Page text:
Stingray end; 5G connectivity comes and promises improved support for the Internet of Things but also protection from major communications security risks.
5G networks will provide access to more devices as they will also power Internet of Things devices. As we already know the Internet of Things has many more targets for any hacker who wants to hack from refrigerators to interconnected toilets.
Of course the big data generated could have serious implications for our privacy.
However, as promised, 5G will protect our privacy in at least one case. This applies to counterfeit mobile base stations (also known as IMSI catchers or stingrays) used by law enforcement to track suspects.
Speaking to the German website Golem, Deutsche Telekom CEO Stefan Schröder said that 3GPP had discussed the issue a few weeks ago and planned to create new mechanisms in the 5G standard for better user protection.
IMSI is derived from the initials Mobile Mobile Subscriber Identity and means international mobile subscriber identity.
It is a number that sends our phone to the network to register itself for connection. This is where stingrays or IMSI catchers come in. Surveillance devices are presented on a phone as genuine mobile base stations to entice the phone to connect.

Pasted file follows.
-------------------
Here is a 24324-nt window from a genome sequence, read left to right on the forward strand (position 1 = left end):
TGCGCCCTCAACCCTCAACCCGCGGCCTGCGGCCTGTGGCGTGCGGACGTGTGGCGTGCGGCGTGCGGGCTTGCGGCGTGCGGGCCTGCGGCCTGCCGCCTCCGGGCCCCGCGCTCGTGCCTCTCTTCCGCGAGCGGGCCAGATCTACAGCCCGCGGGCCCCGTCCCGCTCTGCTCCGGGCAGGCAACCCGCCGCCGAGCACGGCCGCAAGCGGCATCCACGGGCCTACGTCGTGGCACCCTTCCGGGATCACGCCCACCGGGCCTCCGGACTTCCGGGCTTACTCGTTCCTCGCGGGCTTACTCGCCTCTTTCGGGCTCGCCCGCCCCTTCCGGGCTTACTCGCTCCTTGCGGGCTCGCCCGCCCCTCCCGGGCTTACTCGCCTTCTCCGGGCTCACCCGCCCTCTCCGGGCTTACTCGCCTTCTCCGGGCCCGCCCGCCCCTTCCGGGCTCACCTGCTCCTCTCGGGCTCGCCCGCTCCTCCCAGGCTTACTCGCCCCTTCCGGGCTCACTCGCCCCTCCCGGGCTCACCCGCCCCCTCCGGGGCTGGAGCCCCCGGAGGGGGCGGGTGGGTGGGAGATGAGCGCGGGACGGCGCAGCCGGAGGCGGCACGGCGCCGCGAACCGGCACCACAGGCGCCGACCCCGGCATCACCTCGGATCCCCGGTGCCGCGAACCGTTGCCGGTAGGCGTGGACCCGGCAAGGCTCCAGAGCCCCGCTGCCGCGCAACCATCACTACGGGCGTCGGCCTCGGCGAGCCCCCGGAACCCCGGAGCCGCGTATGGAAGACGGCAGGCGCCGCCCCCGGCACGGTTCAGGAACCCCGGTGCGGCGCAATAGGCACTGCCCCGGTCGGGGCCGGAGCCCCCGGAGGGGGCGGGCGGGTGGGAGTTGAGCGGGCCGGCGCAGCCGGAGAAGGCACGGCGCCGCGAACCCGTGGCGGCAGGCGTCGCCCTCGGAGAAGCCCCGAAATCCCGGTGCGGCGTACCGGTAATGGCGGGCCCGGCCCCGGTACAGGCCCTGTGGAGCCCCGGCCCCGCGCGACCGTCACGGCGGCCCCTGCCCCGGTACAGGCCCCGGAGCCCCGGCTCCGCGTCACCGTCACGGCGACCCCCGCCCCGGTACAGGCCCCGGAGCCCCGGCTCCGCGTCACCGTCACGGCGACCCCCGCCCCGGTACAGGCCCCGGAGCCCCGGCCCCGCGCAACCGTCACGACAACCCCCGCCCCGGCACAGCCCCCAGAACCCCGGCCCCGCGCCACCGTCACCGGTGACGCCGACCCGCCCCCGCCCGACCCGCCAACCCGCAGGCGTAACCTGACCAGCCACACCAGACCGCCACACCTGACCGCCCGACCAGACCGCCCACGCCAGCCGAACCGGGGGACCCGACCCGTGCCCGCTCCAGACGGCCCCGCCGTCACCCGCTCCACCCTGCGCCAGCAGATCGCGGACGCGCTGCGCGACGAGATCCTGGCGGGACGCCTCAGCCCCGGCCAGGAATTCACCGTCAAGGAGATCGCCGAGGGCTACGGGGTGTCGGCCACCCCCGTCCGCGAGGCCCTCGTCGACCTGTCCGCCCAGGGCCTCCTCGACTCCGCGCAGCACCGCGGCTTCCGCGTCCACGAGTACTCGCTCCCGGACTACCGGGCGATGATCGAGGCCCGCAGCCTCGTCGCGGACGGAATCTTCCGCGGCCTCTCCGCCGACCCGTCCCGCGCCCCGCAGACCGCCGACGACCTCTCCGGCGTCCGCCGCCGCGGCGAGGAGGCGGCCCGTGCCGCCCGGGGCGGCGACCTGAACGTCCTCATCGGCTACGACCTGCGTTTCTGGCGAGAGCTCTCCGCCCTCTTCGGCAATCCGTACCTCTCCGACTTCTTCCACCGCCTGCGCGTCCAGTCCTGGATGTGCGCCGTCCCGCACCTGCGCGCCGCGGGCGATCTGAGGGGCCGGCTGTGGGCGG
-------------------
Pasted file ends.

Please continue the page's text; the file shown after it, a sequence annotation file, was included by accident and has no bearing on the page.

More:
Once connected, they can locate the devices, their location, and record every contact detail.
Some IMSI catchers (Stingrays) can be used to trick phones into using 2G. With 2G network, interception of communications is a game.
According to the 5G security proposal, which was published for approval last week, this abuse will no longer be possible, although it should be noted that the same was said for the 3G and 4G networks, which are still sensitive.
5G phones will have a Permanent Identifier Subscription (SUPI), which will be encrypted with the public administrator key of the network. The network will maintain the subscription profile. If it finds that the phone matches this profile, the authentication engine will be able to verify that the phone and network are authentic.
Protection also exists on the 4G network, but the upcoming 5G will provide "more protection for everything sent over the air," thanks to a protected identifier called SUCI, said Steve Buck, product manager at mobile security company Evolved Intelligence.
"They're trying to tackle the IMSI catcher (Stingray) problem on 5G," Buck said.
"On 5G radio frequencies, there will be a placeholder for sending a zero encryption signal, where [IMSI catchers or Stingrays] can use to pretend that the phone did not request encryption."
"The core network was originally designed in the 1980s, assuming that the only people with access to this connection would be other mobile operators."
The US and South Korea have started to report early 5G network releases, but we will see the real 5G from 2019. So we will have to wait to see if all of the above apply.